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October 1982

Ocular Neovascularization With Retinal Vascular Occlusion: II. Occurrence in Central and Branch Retinal Artery Occlusion

Author Affiliations

From the Ocular Vascular Clinic, Department of Ophthalmology, The University of Iowa Hospitals and Clinics, Iowa City.

Arch Ophthalmol. 1982;100(10):1585-1596. doi:10.1001/archopht.1982.01030040563002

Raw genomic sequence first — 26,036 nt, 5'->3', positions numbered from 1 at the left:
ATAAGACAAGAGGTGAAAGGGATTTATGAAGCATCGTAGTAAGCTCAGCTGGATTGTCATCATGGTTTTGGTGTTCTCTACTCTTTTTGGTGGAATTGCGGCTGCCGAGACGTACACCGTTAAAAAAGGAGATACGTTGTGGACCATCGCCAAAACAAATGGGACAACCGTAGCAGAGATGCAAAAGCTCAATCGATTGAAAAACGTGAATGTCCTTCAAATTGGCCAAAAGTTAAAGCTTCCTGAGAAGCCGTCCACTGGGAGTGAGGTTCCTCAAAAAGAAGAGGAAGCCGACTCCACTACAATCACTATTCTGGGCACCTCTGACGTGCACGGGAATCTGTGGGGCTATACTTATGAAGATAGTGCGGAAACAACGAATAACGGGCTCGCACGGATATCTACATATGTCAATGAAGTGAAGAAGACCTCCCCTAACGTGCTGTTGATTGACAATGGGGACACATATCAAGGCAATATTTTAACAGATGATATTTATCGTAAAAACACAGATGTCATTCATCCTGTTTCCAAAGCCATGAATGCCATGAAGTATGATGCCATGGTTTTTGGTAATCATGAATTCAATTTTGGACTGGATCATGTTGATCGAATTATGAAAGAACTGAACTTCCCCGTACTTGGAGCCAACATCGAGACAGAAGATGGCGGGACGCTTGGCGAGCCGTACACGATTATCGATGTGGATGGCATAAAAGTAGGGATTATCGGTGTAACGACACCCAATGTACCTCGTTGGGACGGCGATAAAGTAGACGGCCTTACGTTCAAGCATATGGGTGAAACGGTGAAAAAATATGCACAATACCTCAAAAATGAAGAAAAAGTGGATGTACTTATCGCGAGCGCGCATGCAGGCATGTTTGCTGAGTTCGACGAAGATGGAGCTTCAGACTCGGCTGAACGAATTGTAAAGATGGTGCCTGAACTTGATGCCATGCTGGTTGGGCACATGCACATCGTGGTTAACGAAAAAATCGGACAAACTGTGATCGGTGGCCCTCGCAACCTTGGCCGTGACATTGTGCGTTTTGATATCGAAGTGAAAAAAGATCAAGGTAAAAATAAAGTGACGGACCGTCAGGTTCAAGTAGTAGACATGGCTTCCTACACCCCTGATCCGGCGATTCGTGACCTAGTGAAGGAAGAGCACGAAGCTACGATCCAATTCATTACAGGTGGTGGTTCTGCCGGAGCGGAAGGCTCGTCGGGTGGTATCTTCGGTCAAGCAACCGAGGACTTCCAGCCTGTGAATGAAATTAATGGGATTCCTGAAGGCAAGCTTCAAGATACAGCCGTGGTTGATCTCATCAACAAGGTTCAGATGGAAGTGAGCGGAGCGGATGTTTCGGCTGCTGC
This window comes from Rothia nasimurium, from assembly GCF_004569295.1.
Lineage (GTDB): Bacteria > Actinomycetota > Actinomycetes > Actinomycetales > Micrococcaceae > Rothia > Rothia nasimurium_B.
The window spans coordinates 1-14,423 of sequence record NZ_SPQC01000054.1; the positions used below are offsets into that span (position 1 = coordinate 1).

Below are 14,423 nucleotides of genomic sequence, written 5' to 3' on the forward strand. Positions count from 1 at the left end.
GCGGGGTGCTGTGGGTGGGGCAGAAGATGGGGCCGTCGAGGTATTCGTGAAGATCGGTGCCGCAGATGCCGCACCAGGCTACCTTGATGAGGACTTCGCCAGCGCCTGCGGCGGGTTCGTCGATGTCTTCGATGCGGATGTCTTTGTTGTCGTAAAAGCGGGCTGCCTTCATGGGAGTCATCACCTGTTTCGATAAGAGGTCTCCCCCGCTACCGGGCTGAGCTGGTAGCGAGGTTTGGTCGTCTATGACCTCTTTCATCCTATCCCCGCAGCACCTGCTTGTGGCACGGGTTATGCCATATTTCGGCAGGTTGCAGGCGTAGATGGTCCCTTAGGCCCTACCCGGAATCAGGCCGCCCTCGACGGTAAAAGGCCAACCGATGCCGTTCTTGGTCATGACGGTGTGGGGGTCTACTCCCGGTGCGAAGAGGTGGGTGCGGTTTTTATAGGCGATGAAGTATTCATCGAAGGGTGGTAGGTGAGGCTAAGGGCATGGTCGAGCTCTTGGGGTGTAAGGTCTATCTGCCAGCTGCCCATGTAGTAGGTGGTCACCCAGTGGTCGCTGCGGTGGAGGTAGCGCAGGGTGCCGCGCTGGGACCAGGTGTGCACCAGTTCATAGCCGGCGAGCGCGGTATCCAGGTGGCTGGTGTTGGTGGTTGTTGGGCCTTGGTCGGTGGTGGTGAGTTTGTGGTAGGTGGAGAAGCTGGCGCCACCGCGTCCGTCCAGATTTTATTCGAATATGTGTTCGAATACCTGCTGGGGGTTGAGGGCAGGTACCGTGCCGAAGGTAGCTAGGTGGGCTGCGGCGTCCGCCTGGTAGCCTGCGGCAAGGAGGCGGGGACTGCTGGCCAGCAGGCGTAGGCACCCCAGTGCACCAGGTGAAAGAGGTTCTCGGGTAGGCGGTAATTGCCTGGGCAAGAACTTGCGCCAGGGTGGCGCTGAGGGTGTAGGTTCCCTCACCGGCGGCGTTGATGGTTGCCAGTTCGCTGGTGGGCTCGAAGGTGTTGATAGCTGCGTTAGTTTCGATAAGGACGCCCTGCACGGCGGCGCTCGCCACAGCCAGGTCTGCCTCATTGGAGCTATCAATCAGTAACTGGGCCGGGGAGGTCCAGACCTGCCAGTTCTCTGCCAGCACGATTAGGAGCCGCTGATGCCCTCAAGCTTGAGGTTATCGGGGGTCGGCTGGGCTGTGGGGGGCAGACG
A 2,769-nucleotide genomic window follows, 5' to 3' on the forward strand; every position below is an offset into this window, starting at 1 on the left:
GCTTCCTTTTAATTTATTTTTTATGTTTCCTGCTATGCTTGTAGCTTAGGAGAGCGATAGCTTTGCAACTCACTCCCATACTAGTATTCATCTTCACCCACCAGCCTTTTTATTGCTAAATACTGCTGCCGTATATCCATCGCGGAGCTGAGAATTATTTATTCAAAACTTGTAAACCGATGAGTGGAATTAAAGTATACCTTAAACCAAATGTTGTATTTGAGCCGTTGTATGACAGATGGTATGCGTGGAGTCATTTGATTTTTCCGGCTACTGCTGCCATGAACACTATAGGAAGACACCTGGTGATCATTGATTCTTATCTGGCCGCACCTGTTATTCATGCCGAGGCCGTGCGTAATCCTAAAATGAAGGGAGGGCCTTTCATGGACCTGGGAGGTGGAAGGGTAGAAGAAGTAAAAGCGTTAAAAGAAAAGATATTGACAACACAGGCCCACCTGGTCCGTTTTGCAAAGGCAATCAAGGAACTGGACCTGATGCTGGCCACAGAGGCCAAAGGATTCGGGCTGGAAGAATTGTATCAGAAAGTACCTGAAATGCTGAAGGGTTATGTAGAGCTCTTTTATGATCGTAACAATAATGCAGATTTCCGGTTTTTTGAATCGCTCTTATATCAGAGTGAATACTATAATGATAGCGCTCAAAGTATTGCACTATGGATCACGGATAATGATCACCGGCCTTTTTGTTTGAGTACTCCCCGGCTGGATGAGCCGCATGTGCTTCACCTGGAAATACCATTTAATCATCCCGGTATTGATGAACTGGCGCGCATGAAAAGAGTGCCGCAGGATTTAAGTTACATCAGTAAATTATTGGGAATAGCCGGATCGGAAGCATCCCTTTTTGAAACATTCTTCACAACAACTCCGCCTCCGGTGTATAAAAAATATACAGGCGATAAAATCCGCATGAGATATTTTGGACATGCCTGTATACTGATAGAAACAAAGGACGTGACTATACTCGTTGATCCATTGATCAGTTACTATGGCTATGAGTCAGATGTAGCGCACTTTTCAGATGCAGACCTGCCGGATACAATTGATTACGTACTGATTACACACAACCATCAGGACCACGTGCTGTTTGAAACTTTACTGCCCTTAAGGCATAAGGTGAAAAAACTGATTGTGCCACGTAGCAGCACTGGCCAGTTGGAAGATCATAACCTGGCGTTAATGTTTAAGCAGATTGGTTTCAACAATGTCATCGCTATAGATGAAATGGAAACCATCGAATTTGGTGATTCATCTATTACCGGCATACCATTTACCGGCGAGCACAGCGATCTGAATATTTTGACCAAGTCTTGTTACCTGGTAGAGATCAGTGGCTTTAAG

• Sixty-one patients (64 eyes) with central retinal artery occlusion (CRAO) and 41 patients (44 eyes) with branch retinal artery occlusion (BRAO) were studied in detail clinically to find out the pathogenesis of their ocular neovascularization (NV). Ocular NV was seen in 12 eyes (11 patients) with CRAO: iris NV was seen in all 12 eyes, angle NV was seen with neovascular glaucoma (NVG) in ten of them, and no NV was seen in BRAO. Nine of ten patients with CRAO associated with NVG were old, having severe carotid artery disease (CAD) and severe generalized atherosclerotic arterial disease; in the remaining patient, NVG was caused by diabetes mellitus. Severe CAD results in chronic ocular ischemia, which, in turn, produces NV of the iris and angle and NVG; the latter, combined with poor perfusion pressure in the central retinal artery (caused by severe CAD), results in CRAO. Our study showed little evidence that CRAO, per se, is responsible for ocular NV. Various evidence in support of this hypothesis is presented. Our study also showed that the only eyes to recover good vision were those with transient CRAO for up to 1½ hours, and no treatment helped.